- May use browsers to access the Canada Revenue Agency website to submit financial information and get a variety of forms, schedules and guides. (2)
- May use browsers and search engines to locate product information from suppliers, such as the cost of supplies. (2)
- May use the Internet to access training courses and seminars offered by suppliers, employers and trainers. (2)
- Use calculators and personal digital assistant (PDA) devices to complete numeracy-related tasks, such as summing figures and calculating interest charges. (1)
Working with Others
Accounting and related clerks mainly work independently. They work with others when assisting accountants and when working with partners to complete routine tasks. They may be members of administrative and office support teams, working together to ensure that services are provided efficiently.Continuous Learning
Accounting and related clerks have an ongoing need to learn. They must keep current with changes to accounting software, Canada Revenue Agency guidelines and generally accepted accounting principles.The following information was also collected for this Essential Skills Profile:
Digital Skill Requirements
The use of bookkeeping, billing and accounting software is now prevalent across all industry sectors. Accounting and related clerks require advanced computer skills to operate this software. They also need a broad range of other computer skills to access information from the Internet and communicate with customers, suppliers and co-workers.
Impact of Digital Technology
All essential skills are affected by the introduction of technology in the workplace. Accounting and related clerks' ability to adapt to new technologies is strongly related to their skill levels across the essential skills, including reading, writing, thinking and communication skills. Technologies are transforming the ways in which workers obtain, process and communicate information, and the types of skills needed to perform in their jobs. For example, the use of bookkeeping, billing and accounting software is now prevalent across all industry sectors. Accounting and related clerks require advanced computer skills to operate this software. They also need a broad range of other computer skills to access information from the Internet and communicate with customers, suppliers and co-workers. For instance, workers may use browsers to access the Canada Revenue Agency website to submit financial information and get a variety of forms, schedules and guides. Workers also have the opportunity to obtain information by viewing multimedia presentations available in DVD and online formats, or to develop communication skills by accessing customer service training using videos, DVDs and Web-based applications.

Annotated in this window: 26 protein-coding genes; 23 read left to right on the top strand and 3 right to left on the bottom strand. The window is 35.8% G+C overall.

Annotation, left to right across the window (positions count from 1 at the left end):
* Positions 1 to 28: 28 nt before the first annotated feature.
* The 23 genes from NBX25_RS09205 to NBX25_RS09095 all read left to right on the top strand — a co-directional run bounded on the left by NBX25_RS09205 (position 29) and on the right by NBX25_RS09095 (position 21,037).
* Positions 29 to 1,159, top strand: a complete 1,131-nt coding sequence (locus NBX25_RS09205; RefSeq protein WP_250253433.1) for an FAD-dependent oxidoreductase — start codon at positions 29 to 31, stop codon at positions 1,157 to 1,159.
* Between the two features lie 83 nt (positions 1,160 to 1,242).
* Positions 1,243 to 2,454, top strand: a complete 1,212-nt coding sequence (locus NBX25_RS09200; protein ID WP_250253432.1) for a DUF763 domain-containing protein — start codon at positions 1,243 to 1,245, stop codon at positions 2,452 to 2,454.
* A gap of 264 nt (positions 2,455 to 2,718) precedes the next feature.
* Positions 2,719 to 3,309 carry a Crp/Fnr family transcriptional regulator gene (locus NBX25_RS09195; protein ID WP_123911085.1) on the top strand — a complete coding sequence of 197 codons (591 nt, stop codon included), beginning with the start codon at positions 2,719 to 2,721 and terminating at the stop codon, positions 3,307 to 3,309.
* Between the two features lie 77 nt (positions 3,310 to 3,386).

Technology in the workplace further affects the complexity of tasks related to the essential skills required for this occupation. Workers need the skills to use increasingly complex technology, such as multifunctional accounting applications. At the same time, software and hardware developers are improving ease of use for workers through touch-screen technology, built-in self-help tutorials and more user-friendly software applications. For example, the use of electronic databases and keyword search functions makes it easier to create mailing lists, and enter and retrieve sales and costs. Tasks done manually, such as entering dates, times and amounts into forms, are completed with speed and accuracy using specialized accounting software. More specifically, workers may use bookkeeping, billing and accounting software to prepare pay cheques, invoices and generate monthly financial statements, such as balance sheets and income and expense statements.